You can even have multiple desktop environments installed and choose which one to use at the login screen.

On our family PC - I have Debian installed with Mate (for my wife and young sons), Openbox (for my teenage daughter) and a heavily customised version of dwm (a tiling wm, for myself).

Likewise, on my laptop - I have Debian Testing installed with my customised version of dwm, plus 2wm (another tiling wm, built from source), Enlightenment 20 (from source) and KDE/Plasma (which I rarely use ATM).
 

Priyam Saxena

New Member
Credits
0
Thanks, JasKinasis.

I think, I got my problem, like you said I didn't liked the desktop environments of those distros. I'm now going to try Linux Mint, let's see!!!!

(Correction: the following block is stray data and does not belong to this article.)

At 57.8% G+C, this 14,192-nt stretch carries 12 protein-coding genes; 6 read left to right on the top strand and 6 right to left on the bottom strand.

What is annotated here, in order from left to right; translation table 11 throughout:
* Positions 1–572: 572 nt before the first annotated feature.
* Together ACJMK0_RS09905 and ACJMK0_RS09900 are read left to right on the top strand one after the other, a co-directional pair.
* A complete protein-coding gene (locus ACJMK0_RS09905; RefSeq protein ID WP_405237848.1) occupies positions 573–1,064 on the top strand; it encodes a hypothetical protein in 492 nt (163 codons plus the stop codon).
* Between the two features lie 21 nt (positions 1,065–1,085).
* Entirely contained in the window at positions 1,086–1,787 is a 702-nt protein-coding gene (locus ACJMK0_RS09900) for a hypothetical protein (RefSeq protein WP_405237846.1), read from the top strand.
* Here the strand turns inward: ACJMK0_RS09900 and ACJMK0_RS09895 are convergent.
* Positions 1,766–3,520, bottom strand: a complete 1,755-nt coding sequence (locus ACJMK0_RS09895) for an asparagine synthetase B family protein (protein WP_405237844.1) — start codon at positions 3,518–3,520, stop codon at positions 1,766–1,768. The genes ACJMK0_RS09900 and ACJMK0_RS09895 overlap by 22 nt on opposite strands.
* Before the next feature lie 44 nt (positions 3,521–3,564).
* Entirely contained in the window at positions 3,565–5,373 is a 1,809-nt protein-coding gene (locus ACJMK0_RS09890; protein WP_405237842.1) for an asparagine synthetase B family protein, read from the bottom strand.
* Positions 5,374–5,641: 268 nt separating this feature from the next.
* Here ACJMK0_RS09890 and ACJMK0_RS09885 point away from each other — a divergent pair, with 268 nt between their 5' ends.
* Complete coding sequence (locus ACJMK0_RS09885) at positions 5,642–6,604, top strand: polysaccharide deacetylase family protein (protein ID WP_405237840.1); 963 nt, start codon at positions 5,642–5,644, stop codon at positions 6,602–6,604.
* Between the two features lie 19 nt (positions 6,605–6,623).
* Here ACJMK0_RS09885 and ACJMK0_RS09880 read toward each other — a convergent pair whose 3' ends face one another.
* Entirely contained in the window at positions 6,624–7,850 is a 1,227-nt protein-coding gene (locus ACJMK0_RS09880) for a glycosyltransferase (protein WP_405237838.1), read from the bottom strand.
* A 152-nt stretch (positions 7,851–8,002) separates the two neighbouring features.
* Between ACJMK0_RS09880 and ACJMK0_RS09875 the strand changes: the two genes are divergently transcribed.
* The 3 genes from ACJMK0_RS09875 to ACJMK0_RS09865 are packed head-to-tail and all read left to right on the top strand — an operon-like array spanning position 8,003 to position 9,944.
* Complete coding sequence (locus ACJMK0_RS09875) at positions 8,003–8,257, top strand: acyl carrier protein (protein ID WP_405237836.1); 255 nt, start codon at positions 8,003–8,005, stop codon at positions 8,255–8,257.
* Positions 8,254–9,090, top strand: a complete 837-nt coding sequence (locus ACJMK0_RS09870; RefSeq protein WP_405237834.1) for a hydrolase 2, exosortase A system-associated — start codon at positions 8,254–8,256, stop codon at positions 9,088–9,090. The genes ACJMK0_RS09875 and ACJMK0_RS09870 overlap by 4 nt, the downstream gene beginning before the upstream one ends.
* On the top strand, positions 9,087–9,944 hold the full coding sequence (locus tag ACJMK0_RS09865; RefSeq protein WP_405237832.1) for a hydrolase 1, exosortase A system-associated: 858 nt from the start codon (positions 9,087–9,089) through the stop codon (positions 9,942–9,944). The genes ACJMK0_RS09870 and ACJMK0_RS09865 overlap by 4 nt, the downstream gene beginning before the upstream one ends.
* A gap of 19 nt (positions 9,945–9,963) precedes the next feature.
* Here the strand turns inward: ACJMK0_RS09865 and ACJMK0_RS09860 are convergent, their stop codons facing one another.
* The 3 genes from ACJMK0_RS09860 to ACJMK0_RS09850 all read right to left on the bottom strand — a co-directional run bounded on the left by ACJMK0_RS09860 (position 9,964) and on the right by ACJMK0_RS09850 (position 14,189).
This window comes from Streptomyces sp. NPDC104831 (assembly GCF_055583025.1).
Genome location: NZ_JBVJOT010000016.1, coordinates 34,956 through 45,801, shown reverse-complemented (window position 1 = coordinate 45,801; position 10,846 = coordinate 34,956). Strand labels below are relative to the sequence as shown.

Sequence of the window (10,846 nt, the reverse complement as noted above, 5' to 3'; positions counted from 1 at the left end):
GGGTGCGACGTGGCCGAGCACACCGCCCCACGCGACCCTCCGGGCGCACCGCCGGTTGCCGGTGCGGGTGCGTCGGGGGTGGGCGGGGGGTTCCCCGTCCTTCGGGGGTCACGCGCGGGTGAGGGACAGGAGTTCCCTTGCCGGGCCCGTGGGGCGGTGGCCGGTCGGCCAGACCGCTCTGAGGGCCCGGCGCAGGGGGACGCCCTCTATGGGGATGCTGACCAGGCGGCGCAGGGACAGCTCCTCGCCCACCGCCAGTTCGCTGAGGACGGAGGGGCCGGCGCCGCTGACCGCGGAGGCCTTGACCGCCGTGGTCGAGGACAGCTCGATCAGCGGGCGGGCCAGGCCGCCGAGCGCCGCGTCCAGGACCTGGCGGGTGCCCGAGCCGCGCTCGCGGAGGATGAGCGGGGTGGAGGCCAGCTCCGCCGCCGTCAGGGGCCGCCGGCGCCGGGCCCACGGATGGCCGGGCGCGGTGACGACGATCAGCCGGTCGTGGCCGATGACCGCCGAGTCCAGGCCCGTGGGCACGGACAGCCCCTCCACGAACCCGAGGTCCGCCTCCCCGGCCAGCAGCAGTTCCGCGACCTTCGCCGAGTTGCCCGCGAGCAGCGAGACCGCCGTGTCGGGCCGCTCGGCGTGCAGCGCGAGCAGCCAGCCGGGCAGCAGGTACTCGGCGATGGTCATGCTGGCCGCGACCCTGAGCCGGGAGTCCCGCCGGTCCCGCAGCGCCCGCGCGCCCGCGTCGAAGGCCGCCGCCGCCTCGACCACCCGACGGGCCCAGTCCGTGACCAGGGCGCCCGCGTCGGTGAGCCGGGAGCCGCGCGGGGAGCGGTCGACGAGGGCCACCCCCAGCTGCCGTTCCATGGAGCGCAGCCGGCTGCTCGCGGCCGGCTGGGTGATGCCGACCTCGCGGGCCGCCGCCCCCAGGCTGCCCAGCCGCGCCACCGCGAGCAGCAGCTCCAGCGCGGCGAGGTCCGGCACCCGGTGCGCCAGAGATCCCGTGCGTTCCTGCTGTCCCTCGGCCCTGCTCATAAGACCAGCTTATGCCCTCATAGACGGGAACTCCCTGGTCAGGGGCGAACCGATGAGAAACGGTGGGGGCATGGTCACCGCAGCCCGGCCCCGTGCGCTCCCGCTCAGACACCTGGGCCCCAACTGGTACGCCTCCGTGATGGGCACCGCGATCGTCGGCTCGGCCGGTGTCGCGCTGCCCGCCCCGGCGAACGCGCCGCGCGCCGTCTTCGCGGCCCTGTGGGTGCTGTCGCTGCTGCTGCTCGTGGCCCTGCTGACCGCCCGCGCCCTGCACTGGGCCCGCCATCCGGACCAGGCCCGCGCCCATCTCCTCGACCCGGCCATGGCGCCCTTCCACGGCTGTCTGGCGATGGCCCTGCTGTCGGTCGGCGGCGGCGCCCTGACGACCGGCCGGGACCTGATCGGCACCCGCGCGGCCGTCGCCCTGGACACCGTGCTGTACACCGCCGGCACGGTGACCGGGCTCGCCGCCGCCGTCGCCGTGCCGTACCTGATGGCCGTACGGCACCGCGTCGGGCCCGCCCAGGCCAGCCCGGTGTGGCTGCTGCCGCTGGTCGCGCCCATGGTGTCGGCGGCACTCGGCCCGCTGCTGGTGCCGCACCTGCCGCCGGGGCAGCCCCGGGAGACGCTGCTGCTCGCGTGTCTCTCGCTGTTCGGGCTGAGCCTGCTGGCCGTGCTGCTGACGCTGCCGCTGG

NightsLast

New Member
Credits
0
Thanks, JasKinasis.

I think, I got my problem, like you said I didn't liked the desktop environments of those distros. I'm now going to try Linux Mint, let's see!!!!
you can have more than 1 desktop environment on a system... just because there is a default environment installed doesn't mean there can't be 3 or 4 others installed also... and usually at login you can select which you want to use...install them all and play around with them and decide what you like the best as a starting point for the environment your going to work with (after you have finished tweaking it to your liking)

https://fossbytes.com/best-linux-desktop-environments/
https://www.slant.co/topics/343/~best-linux-desktop-environments
http://www.makeuseof.com/tag/linux-desktop-environment-best-personality/
 

atanere

Well-Known Member
Credits
0
Linux Mint. Mate or Cinnamon DE, doesn't matter. I prefer Cinnamon, but many others swear by Mint Mate.